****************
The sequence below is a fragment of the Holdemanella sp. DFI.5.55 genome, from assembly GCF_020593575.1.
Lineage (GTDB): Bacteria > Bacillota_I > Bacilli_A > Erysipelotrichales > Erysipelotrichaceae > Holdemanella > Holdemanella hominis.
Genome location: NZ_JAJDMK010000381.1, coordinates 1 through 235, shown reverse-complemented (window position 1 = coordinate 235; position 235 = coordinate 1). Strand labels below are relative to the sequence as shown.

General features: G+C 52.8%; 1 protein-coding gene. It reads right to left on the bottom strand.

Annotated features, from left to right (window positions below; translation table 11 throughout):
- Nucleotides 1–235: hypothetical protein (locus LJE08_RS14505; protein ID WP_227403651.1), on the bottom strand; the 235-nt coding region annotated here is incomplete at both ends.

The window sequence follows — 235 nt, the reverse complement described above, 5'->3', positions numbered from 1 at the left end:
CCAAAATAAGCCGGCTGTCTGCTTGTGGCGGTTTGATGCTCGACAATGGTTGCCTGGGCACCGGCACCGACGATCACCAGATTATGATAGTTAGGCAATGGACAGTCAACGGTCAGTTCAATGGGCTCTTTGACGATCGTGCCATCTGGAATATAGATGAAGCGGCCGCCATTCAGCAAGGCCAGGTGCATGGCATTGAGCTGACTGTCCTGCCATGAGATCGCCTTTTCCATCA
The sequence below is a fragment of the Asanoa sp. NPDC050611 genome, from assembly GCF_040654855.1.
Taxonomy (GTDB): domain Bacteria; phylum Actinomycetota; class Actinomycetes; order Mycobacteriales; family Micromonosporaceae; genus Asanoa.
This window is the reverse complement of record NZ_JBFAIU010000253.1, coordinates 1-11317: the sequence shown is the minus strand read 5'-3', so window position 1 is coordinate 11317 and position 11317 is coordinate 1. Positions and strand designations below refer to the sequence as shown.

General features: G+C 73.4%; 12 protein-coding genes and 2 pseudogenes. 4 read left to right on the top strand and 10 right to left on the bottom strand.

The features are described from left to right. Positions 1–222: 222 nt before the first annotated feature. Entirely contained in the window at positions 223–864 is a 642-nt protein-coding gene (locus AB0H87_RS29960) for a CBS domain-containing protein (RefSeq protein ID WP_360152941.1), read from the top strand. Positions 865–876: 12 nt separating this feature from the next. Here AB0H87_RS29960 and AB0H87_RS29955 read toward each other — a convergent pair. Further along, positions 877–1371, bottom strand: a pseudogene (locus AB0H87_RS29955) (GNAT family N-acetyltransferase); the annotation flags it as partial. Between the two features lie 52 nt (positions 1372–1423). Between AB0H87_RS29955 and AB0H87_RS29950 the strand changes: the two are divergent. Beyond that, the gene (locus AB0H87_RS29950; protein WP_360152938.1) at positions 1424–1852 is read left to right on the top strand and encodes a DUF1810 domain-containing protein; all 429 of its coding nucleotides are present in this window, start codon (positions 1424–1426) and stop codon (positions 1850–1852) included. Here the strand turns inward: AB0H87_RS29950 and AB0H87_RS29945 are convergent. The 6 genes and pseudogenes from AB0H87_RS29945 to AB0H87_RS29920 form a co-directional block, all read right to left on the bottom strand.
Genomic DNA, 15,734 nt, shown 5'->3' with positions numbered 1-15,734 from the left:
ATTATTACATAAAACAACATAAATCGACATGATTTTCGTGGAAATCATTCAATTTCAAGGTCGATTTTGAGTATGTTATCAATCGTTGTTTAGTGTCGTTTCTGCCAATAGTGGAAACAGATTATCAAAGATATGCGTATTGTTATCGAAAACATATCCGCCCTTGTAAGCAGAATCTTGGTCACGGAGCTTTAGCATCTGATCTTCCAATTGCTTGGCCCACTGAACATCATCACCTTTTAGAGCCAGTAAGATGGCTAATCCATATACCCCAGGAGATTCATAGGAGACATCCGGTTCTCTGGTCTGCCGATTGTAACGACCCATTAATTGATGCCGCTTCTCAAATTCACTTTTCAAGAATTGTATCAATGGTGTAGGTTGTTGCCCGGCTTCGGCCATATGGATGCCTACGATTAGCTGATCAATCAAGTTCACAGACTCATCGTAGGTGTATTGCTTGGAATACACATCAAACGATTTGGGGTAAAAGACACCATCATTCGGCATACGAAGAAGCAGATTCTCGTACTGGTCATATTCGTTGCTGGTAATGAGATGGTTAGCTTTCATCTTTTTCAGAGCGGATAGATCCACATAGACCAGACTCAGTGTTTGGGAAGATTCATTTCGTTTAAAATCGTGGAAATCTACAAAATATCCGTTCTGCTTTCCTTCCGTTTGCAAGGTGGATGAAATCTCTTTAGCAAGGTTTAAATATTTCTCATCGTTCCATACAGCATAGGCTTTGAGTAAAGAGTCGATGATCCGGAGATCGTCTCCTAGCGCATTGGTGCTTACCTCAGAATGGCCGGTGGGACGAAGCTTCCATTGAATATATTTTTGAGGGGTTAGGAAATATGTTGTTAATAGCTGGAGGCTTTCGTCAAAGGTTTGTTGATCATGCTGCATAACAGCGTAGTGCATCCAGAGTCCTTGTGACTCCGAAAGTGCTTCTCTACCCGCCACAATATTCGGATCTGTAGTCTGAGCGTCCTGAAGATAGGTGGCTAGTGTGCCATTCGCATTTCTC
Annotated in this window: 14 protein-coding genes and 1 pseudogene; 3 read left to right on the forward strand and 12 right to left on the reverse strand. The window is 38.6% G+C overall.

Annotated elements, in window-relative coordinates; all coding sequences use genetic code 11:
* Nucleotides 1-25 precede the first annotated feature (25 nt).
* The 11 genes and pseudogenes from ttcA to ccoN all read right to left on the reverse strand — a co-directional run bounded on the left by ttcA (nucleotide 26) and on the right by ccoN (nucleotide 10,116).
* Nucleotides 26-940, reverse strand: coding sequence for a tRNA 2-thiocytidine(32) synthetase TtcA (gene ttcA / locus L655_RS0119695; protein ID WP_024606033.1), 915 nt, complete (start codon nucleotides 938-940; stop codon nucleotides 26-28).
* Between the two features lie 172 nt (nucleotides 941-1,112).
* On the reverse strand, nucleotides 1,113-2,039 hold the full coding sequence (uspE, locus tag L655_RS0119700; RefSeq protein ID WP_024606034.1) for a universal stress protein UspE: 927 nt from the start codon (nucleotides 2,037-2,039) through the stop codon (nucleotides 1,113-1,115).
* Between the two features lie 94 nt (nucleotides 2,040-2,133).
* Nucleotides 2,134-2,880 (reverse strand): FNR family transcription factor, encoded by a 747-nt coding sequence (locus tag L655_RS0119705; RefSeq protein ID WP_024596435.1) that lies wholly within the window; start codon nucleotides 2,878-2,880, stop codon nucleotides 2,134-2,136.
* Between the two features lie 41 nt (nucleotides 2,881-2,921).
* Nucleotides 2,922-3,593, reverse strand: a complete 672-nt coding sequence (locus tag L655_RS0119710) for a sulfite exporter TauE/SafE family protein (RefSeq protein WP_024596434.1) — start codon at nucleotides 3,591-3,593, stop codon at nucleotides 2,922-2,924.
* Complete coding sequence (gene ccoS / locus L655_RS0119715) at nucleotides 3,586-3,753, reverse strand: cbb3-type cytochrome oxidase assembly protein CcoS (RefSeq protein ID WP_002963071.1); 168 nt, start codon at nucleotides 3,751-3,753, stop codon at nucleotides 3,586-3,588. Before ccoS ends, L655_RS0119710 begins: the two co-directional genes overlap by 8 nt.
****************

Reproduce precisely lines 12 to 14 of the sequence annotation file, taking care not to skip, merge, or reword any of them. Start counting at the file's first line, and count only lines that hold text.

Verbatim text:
General features: G+C 73.4%; 12 protein-coding genes and 2 pseudogenes. 4 read left to right on the top strand and 10 right to left on the bottom strand.

The features are described from left to right. Positions 1–222: 222 nt before the first annotated feature. Entirely contained in the window at positions 223–864 is a 642-nt protein-coding gene (locus AB0H87_RS29960) for a CBS domain-containing protein (RefSeq protein ID WP_360152941.1), read from the top strand. Positions 865–876: 12 nt separating this feature from the next. Here AB0H87_RS29960 and AB0H87_RS29955 read toward each other — a convergent pair. Further along, positions 877–1371, bottom strand: a pseudogene (locus AB0H87_RS29955) (GNAT family N-acetyltransferase); the annotation flags it as partial. Between the two features lie 52 nt (positions 1372–1423). Between AB0H87_RS29955 and AB0H87_RS29950 the strand changes: the two are divergent. Beyond that, the gene (locus AB0H87_RS29950; protein WP_360152938.1) at positions 1424–1852 is read left to right on the top strand and encodes a DUF1810 domain-containing protein; all 429 of its coding nucleotides are present in this window, start codon (positions 1424–1426) and stop codon (positions 1850–1852) included. Here the strand turns inward: AB0H87_RS29950 and AB0H87_RS29945 are convergent. The 6 genes and pseudogenes from AB0H87_RS29945 to AB0H87_RS29920 form a co-directional block, all read right to left on the bottom strand.
Genomic DNA, 15,734 nt, shown 5'->3' with positions numbered 1-15,734 from the left: